As we saw two weeks ago, shipments-wise, the industry has been having a pretty OK third quarter. However, given the lag time in the release of quarterly profits, we have to time travel back to Q2, much as it pains us to do so, where we see that annualized profits for Q2 2020 stayed steady at -$4 billion. That’s still really low, but at least it’s no lower than Q1 profits had been (these are four-quarter moving totals). As we remarked back in June, Q4 2019 profits had plunged from Q3, and this was before the pandemic. To repeat what has become a common phrase in industry analysis, “the pandemic only accentuated trends that were already well-established,” and there is some comfort (cold though it may be) in seeing that there was no plunge from Q1 to Q2 2020. Of somewhat bigger concern is our ongoing “tale of two cities” saga, although it’s more of a short story this quarter.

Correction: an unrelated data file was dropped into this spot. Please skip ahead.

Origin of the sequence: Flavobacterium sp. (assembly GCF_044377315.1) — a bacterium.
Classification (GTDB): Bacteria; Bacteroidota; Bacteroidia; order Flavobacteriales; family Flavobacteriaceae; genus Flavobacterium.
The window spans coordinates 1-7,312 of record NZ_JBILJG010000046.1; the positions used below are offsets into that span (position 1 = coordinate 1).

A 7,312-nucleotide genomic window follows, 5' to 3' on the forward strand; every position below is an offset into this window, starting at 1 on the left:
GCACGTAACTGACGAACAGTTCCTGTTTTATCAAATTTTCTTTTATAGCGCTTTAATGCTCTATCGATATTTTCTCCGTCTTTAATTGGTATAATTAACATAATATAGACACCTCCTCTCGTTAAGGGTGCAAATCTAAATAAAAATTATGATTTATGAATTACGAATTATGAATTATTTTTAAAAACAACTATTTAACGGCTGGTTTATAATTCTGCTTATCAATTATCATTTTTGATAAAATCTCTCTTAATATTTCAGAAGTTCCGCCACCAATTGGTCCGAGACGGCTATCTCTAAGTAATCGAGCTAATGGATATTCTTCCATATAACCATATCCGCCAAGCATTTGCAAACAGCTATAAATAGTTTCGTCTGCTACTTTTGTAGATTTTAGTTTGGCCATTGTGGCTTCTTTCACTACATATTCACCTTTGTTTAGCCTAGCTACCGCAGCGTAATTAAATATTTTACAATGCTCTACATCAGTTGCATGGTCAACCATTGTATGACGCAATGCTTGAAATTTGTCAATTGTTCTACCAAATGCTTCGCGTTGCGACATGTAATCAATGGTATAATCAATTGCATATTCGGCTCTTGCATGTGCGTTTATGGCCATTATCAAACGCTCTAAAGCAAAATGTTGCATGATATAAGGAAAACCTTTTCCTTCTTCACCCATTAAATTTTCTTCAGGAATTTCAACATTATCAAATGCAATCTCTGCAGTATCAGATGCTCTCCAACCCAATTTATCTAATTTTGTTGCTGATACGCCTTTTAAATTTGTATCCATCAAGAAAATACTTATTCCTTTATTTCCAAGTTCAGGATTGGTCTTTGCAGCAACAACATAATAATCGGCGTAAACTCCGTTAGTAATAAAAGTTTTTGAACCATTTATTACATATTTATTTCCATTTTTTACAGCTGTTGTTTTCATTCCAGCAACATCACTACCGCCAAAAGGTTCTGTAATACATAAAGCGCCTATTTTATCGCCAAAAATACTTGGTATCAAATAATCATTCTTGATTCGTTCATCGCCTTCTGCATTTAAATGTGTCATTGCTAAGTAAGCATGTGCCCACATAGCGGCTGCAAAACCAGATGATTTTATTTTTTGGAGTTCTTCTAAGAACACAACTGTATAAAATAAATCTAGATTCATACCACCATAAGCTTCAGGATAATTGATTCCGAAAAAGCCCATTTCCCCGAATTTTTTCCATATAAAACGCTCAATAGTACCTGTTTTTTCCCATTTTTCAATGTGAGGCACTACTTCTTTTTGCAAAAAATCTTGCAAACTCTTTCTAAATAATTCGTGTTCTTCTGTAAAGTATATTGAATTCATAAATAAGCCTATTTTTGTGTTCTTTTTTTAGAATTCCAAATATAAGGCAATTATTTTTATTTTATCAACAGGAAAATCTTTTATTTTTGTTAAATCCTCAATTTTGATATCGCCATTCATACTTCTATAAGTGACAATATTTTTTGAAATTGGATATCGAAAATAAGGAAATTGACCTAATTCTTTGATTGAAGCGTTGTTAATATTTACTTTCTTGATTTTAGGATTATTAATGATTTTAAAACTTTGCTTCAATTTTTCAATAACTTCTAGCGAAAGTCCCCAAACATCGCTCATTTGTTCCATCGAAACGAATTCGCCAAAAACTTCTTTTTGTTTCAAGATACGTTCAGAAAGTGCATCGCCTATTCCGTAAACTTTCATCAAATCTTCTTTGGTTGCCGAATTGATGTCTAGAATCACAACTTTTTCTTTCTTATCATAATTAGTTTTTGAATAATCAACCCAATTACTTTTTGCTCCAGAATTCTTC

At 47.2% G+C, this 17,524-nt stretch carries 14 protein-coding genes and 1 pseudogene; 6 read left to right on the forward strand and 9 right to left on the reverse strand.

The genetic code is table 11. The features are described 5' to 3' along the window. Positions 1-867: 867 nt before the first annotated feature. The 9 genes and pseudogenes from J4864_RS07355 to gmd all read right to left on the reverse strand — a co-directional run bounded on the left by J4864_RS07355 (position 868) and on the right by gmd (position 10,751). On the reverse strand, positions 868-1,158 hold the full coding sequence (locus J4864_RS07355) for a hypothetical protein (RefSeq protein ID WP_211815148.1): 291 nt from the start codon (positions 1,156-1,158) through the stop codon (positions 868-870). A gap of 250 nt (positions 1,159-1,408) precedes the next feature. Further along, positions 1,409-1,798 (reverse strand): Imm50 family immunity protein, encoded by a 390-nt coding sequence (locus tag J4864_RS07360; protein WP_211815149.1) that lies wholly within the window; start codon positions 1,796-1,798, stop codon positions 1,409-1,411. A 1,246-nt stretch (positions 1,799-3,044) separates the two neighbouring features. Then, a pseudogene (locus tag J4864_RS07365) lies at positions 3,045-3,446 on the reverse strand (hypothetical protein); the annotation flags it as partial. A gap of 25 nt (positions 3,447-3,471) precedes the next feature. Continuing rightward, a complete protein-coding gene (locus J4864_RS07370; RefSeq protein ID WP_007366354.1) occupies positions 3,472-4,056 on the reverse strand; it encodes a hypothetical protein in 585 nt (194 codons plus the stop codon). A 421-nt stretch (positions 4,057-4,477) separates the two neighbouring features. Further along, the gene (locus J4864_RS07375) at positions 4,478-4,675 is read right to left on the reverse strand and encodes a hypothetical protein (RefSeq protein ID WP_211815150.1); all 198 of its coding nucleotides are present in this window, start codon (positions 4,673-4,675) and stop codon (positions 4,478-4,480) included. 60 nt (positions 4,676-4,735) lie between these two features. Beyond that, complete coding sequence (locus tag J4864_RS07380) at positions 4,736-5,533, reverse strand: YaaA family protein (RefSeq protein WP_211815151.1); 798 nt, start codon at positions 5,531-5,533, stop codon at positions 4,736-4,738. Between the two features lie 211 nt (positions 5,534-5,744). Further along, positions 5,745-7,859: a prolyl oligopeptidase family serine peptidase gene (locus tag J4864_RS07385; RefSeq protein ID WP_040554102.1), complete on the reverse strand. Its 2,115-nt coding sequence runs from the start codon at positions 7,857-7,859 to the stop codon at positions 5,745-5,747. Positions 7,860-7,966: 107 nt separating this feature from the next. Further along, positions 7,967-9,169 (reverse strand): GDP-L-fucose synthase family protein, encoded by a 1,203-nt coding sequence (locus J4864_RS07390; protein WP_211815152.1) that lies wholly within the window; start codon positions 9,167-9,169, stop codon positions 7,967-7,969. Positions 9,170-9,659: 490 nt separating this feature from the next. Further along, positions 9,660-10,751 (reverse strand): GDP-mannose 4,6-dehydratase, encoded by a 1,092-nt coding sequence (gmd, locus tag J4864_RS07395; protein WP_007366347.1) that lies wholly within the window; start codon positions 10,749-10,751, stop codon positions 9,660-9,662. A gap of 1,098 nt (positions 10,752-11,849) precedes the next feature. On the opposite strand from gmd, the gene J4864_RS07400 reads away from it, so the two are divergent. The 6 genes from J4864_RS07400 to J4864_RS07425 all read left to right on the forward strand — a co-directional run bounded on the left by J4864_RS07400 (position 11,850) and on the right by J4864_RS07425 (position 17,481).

In Q1 2020, for large printers (those with more than $25 million in assets), profits before taxes had been -7.96% of revenues. In Q2, this rose slightly to -6.95% of revenues. But for small printers, profits before taxes in Q1 were +5.11% of revenues, but in Q2, this dropped to -2.09% of revenues. That would be the pandemic effect. Q2 interrupted our narrative a little—big printers did a little better profitwise, while small printers did a lot worse. For the industry on average, profits before taxes were -5.31% of revenues, and for the last six quarters, they’ve averaged -1.50% of revenues. 

We can’t really blame the large printers for driving down overall industry profitability—this time. As with shipments, the impact of the pandemic on profits hasn’t been insignificant, but has been a little muted; we were expecting the Q2 report to be a lot worse. We are expecting a little bit of a turnaround in Q3, the report for which we’ll see in January.

But, as with everything else, whether we rebound or relapse will all depend on what happens with the virus.